“It’s a huge problem,” said the economist Sam Khater. “Reducing negative equity would spark a housing recovery.”
Giving away free money will not spark a housing recovery. It would however reward those who overborrowed under stupid terms which would encourage imprudent borrowing again in the future.
While many homeowners desperately need help to keep their homes and cannot get it, the borrowers getting unsolicited relief from Chase sometimes suspect a trick. Cutting loan balances, even for loans in default, is supposedly so rare that Federal Reserve economists wrote in a paper in March that “we could find no evidence that any lender was actually reducing principal” on mortgages.
Principal forgiveness is rare because it is really stupid. Rumors of principal reduction have been used by lenders in the past to get borrowers to contact them to try to work out loan modifications, but lenders don't want to start reducing principal because all of their customers would ask for it. Besides, foreclosure is a superior form of principal reduction because the borrower has consequences for their foolish borrowing.
“I used to say every day, ‘Why doesn’t anyone get rewarded for doing the right thing and paying their bills on time?’ ” said Ms. Giosmas, who is an acupuncturist and real estate investor. “And I got rewarded.”
No, Ms. Giosmas got rewarded for taking out a very foolish loan at the worst possible time. It encourages the worst form of borrower stupidity. Lenders are happy to have this framed as a reward for making payments on time in hopes that others will do the same. They couldn't have scripted her comments any better.
Option ARM loans like Ms. Giosmas’s gave borrowers the option of skipping the principal payment and some of the interest payment for an introductory period of several years. The unpaid balances would be added to the body of the loan.
Bank of America and Chase inherited their portfolios of option ARMs when they bought troubled lenders during the housing crash.
Chase, which declined to comment on its program, got $50 billion in option ARM loans when it bought Washington Mutual in 2008. The lender, which said last fall that it had dealt with 22,000 option ARM loans with an unpaid principal balance of $8 billion, still has $33 billion of them in its portfolio.
I foresee some major write-downs still to come.
Bank of America acquired a portfolio of 550,000 option ARMs from its purchase of Countrywide Financial in 2008. The lender said more than 200,000 had been converted to more stable mortgages.
Dan B. Frahm, a spokesman for Bank of America, said it was using every technique short of principal reduction to remake its loans, including waiving prepayment penalties, refinancing, lowering the interest rate, postponing some of the balance and extending the term.
“By proactively contacting pay option ARM customers and discussing other products with better options for long-term, affordable payments, we hope to prevent customers from reaching a point where they struggle to make their payments,” Mr. Frahm said.
Chase, Bank of America and the other big lenders are negotiating with the Obama administration and the nation’s attorneys general over foreclosures. Debt forgiveness and the moral hazard question of who deserves to be helped are among the most contentious issues.
These news stories make moral hazard sound like some minor inconvenience when it is the core of the problem. If you give away money, it isn't a loan anymore, it is welfare going to the least deserving.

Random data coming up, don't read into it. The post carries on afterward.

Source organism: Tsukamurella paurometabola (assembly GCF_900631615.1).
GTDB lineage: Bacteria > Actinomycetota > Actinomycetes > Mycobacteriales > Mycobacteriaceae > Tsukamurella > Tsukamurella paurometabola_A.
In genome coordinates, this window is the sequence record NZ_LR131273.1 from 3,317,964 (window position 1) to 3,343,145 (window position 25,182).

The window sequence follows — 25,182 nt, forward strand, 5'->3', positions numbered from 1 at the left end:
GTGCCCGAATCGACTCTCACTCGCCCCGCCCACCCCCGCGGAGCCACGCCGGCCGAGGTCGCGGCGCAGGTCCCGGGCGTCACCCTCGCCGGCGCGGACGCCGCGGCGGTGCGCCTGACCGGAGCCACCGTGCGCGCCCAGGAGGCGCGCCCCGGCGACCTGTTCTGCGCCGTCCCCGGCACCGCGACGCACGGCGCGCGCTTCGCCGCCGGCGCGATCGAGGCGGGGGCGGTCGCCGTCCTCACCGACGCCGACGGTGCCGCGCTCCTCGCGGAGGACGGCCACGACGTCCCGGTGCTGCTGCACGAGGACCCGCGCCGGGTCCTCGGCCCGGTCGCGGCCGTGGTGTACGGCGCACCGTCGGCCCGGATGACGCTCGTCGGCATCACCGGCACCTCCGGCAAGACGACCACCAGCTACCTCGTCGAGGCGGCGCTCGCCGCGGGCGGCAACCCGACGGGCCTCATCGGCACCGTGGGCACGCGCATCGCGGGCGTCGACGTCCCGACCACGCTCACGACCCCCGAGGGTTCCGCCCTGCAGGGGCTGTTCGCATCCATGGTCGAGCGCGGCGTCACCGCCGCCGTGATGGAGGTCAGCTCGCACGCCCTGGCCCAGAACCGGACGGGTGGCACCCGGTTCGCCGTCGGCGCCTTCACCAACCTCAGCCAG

The banks say cutting mortgage balances would be unfair to borrowers who remain current as well as impractical because so many loans are securitized into pools owned by investors. Bank of America’s chief executive, Brian T. Moynihan, told the attorneys general in April that cutting principal for current borrowers would send the wrong message to all those who have struggled to pay their bills. His counterpart at Chase, Jamie Dimon, bluntly said it was “off the table.”
Good. It should be off the table. Foreclosure and bankruptcy are viable alternatives which provide consequences to the borrower for their behavior. Without consequences, no borrower would exercise any judgment or self control when considering a loan. Loans become free money for the taking.
Having an option ARM loan, however, apparently qualifies the borrower for special help. The loans, with their low initial payments and “teaser” interest rates, were immediately popular with buyers who could not afford or did not want to pay the soaring prices on houses. The problem was, eventually the rate would reset or the loan balance would have to be paid in full. “Nightmare Mortgages” they were called in a 2006 BusinessWeek cover piece.
Option ARMs were never quite as bad as predicted, partly because the crisis pushed down interest rates so far that the resets were relatively mild. Many owners did default on them, but others, like Ms. Giosmas, were quite happy to pay less for years than they would have under a conventional loan. She used option ARMs on her investment properties too.
“They saved me,” she said. “Why would I want to pay a lot more every month? I’d rather have it in my pocket.”
Does anyone else see the insanity being encouraged here? This woman believed she was making a wise financial decision using an Option ARM, and the bank is reinforcing this belief by giving her a principal reduction. Borrowers incentives should be to pay down debt to reduce risk for both the lender and the borrower. If borrowers have the mindset to maximize their debt and minimize their payments, that's how Ponzi schemes are born. Our housing market will never find stability under those terms.